What nonsense

  • 5 years ago


  • 5 years ago


    When in doubt, take a nap

    You'll fell better afterward

  • 5 years ago



  • 6 years ago


    When you present a game as a puzzle, make sure that people have a reasonable chance of solving it. I don't see the difference between 18...Qe7 followed by 19...hxg3 and 18...hxg3 and then 19...Qe7. If the move order is critical, then perhaps you should explain why is that. I don't see it. And you don't explain it.

    Is it so obvious, like Black is completely lost if he moves first 18...hxg3?

  • 6 years ago


    What a great article.  and a good movie pick as well.  Too bad the blind colonel didn't play some chess with the lovely young lady after the tango.  I appreciate your articles and your insight.

  • 6 years ago


    GM Serper should write a book on this.

  • 6 years ago


    good movie

  • 6 years ago


    What would you do instead of Qc2?

  • 6 years ago


    The scent of an exposed king provoked the attack.
  • 6 years ago


    That Serper guy must be one of the old Romanatic geniuses. That was an amazing attack!  (O.K - I knew it was you but I stand by my statement)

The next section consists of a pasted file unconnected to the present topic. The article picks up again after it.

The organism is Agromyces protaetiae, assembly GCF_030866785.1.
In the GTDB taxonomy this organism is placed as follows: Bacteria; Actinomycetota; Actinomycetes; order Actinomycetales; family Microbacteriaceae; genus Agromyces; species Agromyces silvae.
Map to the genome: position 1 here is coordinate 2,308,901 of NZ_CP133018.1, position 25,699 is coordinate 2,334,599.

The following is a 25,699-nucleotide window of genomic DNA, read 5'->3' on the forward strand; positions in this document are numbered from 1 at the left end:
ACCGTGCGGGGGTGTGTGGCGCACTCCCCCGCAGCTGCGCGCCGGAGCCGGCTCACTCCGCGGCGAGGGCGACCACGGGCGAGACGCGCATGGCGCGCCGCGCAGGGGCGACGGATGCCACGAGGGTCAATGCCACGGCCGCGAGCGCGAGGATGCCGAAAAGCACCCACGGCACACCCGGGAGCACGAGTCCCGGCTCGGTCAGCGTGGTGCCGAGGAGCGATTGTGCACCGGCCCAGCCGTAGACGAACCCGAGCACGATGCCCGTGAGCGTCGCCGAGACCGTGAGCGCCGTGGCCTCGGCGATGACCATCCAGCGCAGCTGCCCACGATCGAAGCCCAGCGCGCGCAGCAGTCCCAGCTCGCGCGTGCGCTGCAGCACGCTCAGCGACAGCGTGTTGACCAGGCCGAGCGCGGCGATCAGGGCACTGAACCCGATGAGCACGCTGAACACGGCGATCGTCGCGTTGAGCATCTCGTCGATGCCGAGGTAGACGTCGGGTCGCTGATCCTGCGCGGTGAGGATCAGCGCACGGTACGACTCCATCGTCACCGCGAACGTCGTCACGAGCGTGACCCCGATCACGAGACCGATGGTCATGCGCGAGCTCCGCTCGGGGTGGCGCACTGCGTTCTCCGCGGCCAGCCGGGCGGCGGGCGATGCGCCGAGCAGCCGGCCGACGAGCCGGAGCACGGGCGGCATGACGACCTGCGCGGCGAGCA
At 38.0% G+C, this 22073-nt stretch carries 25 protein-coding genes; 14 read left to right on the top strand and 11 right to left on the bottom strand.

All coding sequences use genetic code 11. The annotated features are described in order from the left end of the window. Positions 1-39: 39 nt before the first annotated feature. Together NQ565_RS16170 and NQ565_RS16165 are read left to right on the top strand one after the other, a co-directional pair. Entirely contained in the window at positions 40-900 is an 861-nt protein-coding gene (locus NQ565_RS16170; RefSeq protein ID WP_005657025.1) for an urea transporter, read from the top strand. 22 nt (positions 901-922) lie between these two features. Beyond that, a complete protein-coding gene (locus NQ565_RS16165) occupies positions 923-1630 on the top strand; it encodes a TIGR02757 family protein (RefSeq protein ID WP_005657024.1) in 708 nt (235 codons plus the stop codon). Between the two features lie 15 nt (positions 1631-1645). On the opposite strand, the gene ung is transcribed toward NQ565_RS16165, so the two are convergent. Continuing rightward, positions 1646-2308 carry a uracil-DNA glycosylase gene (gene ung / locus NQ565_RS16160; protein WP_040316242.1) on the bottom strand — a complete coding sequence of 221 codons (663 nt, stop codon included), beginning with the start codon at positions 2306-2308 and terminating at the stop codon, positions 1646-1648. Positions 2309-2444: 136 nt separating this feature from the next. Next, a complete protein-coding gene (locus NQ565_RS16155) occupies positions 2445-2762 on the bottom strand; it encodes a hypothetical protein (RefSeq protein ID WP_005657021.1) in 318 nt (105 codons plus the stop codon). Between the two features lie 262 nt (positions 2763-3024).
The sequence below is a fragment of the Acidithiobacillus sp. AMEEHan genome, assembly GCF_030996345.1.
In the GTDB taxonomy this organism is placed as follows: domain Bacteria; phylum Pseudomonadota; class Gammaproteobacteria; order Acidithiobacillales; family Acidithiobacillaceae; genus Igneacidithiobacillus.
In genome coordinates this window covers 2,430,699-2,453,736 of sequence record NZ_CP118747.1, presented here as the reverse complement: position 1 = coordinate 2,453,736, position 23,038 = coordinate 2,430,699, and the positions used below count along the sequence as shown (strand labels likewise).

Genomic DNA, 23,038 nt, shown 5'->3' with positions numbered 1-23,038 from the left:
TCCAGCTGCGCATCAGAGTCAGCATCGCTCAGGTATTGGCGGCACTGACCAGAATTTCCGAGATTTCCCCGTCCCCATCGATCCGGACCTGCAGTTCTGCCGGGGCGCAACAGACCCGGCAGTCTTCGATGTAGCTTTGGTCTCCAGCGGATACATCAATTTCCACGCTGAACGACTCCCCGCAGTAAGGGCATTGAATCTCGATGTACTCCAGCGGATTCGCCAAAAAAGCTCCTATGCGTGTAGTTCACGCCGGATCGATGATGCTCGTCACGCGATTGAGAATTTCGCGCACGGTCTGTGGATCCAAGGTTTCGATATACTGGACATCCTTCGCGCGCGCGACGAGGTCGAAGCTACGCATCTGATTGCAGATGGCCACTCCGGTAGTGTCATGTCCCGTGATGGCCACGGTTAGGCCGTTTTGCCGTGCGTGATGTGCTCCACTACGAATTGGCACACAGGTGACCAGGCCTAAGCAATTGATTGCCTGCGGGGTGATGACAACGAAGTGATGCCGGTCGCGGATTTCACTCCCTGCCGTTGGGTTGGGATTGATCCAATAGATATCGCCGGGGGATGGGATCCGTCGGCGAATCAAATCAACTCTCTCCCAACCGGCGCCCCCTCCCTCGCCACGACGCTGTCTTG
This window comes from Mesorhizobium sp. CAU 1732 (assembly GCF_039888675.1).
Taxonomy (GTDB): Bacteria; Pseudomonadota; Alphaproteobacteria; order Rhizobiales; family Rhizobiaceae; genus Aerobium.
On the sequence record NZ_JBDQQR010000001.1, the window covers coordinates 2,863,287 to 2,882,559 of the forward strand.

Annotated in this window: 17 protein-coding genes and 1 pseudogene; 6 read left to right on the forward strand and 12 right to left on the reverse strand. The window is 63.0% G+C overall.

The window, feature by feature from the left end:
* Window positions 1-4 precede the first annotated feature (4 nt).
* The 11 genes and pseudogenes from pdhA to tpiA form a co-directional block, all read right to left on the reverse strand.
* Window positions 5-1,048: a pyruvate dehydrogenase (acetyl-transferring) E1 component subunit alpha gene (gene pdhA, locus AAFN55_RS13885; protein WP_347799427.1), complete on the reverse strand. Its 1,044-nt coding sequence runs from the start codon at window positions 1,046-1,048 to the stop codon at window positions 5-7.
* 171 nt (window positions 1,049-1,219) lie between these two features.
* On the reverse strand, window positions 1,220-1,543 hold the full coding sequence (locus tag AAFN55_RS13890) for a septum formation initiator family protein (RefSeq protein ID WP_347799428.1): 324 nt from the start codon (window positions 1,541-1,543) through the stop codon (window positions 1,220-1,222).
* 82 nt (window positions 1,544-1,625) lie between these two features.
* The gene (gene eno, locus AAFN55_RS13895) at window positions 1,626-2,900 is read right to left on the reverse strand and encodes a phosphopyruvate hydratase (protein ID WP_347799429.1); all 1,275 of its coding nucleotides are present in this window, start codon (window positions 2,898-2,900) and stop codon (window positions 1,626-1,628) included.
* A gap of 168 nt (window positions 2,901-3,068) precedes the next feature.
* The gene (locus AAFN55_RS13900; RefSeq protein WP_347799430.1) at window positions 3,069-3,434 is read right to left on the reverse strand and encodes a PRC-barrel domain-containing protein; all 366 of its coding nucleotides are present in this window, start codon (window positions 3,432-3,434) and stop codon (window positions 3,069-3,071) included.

• 6 years ago


    Mr Serper, my congratulations for such great article!...Someones at this forum simply didn't understand at all that the key point was not the movie, but the willing to fight any time, no matter how bad the position may look, so a good chess player must be above all very resourceful...

    Thank you for sharing your extraordinary experience...

  • 6 years ago


    actually his statement was that it was the best movie ever produced in his opinion.  Everyone is entitled to their opinion as you are to yours even if I disagree with it.  There is no need to be derisive towards other people's opinions.  If everyone had the same tastes in art, this world would be a boring place.

  • 6 years ago


    Scent of a Woman is "one of best movies ever produced"?  I hope you are kidding.  It is average at best and one of worst titles ever produced.    There are literally thousands of better films.   1992 was admittedly a weak cinematic year, but here are five infinitely better films produced in the same year as "Stink of a Woman", alphabetically:  1. Bad Lieutenant; 2. The Crying Game; 3. A Few Good Men; 4. Glengarry Glen Ross; 5. Howard's End; 6. The Player; 7. Reservoir Dogs; 8. Single White Female; 9. Unforgiven... and yes, even "Wayne's World".  

  • 6 years ago



  • 6 years ago


    Scent of a Woman: I've seen most of it, it was boring, not a great movie at all.

  • 6 years ago


    Anyone notice the (yes!) easter egg here? In the last game, GM Serper employed the famous Botvinnik System! You can see it perfectly defined by move 8, and it's basically this variation, only Black delayed castling until move 10: http://www.chess.com/opening/eco/A26_English_Opening_Kings_English_Variation_Botvinnik_System_Prickly_Pawn_Pass_System#

  • 6 years ago



    29.cxd5 opens up discover attack on the queen with Bxf6+ and leads to all sorts of tactical nastiness